July 23, 2014

Helping parents and professionals recognize teens in distress (AUDIO)

Suicide is the third-leading cause of death for teens in the United States, according to the Centers for Disease Control and Prevention. Now, a health expert from the University of Missouri has identified factors that could help parents, medical professionals, and educators how to recognize teens at risk for self-injury, or worse- suicide.

 Assistant Professor Lindsay Taliafarro says some signs to look out for are depressive symptoms, feelings of hopelessness, increased anxiety, and feeling overwhelmed. “Sometimes young people do not readily verbalize what they are thinking and feeling, but their feelings will definitely manifest in their behavior. If a young person is not expressing to his or her parents or another adult about what they’re feeling, but an adult has some sort of suspicion that something may be wrong, they should definitely be looking for behavioral changes,” she says.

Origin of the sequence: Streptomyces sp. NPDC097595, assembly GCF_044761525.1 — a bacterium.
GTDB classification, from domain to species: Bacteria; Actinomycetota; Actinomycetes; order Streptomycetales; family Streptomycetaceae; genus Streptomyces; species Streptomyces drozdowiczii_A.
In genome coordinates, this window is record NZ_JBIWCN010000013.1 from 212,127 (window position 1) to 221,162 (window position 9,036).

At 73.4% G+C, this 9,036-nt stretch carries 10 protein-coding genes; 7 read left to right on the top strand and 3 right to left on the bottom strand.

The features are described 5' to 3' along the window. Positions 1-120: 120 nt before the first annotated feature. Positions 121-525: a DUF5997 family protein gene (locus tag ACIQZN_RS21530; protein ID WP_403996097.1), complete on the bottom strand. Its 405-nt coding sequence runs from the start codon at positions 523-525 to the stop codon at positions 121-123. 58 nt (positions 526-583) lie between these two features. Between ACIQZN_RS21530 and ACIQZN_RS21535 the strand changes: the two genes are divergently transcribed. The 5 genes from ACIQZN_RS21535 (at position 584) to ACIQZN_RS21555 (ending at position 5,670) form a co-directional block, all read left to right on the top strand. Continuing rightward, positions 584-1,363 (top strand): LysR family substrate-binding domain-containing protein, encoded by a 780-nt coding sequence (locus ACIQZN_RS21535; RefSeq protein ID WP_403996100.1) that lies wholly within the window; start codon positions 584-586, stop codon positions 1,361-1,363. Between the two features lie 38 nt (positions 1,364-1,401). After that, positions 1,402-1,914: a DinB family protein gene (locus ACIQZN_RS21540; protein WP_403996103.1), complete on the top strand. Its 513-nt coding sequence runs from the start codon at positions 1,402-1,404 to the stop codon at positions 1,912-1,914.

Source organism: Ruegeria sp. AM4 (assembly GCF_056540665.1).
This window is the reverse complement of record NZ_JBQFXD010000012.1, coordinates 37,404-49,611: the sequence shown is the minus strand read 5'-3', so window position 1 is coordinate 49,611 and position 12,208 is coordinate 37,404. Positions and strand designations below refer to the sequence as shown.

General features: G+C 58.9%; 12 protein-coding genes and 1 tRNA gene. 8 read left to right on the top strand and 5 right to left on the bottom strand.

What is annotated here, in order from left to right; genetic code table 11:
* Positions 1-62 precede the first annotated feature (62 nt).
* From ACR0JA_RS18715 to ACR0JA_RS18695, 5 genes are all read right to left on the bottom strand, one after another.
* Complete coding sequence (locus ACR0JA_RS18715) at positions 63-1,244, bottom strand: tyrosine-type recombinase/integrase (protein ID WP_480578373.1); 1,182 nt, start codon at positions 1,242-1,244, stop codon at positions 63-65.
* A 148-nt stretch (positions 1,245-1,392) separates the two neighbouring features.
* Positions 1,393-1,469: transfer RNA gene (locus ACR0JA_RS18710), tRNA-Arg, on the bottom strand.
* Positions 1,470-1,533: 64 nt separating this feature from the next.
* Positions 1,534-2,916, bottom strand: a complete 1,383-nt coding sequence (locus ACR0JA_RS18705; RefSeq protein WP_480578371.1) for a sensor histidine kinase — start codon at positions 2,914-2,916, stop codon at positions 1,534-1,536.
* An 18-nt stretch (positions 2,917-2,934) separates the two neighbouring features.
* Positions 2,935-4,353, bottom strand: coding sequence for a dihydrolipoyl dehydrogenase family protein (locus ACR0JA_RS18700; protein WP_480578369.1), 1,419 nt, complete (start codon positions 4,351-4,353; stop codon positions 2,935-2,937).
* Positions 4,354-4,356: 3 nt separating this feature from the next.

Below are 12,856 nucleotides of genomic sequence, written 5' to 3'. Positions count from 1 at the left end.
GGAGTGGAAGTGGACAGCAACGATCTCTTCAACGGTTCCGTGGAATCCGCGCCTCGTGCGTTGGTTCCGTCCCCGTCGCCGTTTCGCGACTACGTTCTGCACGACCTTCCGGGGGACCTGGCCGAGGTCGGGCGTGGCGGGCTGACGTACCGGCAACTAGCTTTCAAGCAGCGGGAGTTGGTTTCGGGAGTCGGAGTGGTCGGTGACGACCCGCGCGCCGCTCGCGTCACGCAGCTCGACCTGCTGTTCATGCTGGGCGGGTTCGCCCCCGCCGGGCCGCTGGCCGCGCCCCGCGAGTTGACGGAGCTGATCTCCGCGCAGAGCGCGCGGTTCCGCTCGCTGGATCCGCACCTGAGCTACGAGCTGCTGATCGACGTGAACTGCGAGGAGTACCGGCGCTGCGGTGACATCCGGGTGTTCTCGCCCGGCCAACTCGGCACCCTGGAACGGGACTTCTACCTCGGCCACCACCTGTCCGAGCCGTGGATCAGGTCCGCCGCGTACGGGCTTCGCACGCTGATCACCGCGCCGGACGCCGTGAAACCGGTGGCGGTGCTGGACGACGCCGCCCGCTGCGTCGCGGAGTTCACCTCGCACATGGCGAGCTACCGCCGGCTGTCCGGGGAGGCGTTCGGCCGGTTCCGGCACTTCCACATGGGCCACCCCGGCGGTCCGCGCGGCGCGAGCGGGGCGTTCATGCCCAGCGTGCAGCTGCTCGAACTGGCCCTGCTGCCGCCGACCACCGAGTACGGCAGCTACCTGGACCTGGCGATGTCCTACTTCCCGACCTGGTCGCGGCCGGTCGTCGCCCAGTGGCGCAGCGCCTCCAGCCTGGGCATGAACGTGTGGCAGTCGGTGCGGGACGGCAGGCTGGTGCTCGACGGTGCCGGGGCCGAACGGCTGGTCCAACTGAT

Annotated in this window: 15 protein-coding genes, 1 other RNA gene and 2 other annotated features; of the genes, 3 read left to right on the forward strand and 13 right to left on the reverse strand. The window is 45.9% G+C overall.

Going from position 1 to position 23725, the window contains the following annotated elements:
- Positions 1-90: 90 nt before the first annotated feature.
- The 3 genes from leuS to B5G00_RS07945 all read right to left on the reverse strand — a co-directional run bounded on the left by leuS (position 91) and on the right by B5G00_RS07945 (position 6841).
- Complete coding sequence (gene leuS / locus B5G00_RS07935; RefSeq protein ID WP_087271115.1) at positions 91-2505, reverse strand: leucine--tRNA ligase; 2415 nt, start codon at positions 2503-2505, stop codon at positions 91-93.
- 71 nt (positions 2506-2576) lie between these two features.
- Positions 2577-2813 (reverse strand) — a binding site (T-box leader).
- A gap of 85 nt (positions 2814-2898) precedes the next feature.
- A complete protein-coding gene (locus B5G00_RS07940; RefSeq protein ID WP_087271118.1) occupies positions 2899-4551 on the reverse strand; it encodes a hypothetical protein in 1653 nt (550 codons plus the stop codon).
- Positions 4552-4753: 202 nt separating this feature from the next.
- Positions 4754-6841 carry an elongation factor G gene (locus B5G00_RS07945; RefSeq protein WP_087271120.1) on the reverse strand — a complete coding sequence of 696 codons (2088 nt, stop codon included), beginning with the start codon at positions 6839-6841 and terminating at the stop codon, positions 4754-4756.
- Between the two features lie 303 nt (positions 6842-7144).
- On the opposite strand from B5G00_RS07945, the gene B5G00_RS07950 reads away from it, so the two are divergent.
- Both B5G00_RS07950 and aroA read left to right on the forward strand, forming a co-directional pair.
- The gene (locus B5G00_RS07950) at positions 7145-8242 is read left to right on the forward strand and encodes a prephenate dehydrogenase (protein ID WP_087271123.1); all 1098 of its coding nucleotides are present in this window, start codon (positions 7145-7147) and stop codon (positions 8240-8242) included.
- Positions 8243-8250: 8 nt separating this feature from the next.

Some of the behavioral changes include increased substance use, increased alcohol use, or running away from home. Taliafarro mentions that bullying or being bullied could also play a factor in the adolescents’ behavior that adults need to look out for. “If a young person is a bullying victim, as well as a bullying perpetrator, or increased in violent actions against others– those would be overt types of things that an adult may see in a young person. So some of the things are going to be intrapersonal and some of the things will manifest in the young person’s behavior,” she says.

 

AUDIO: Mary Farucci reports. (1:06)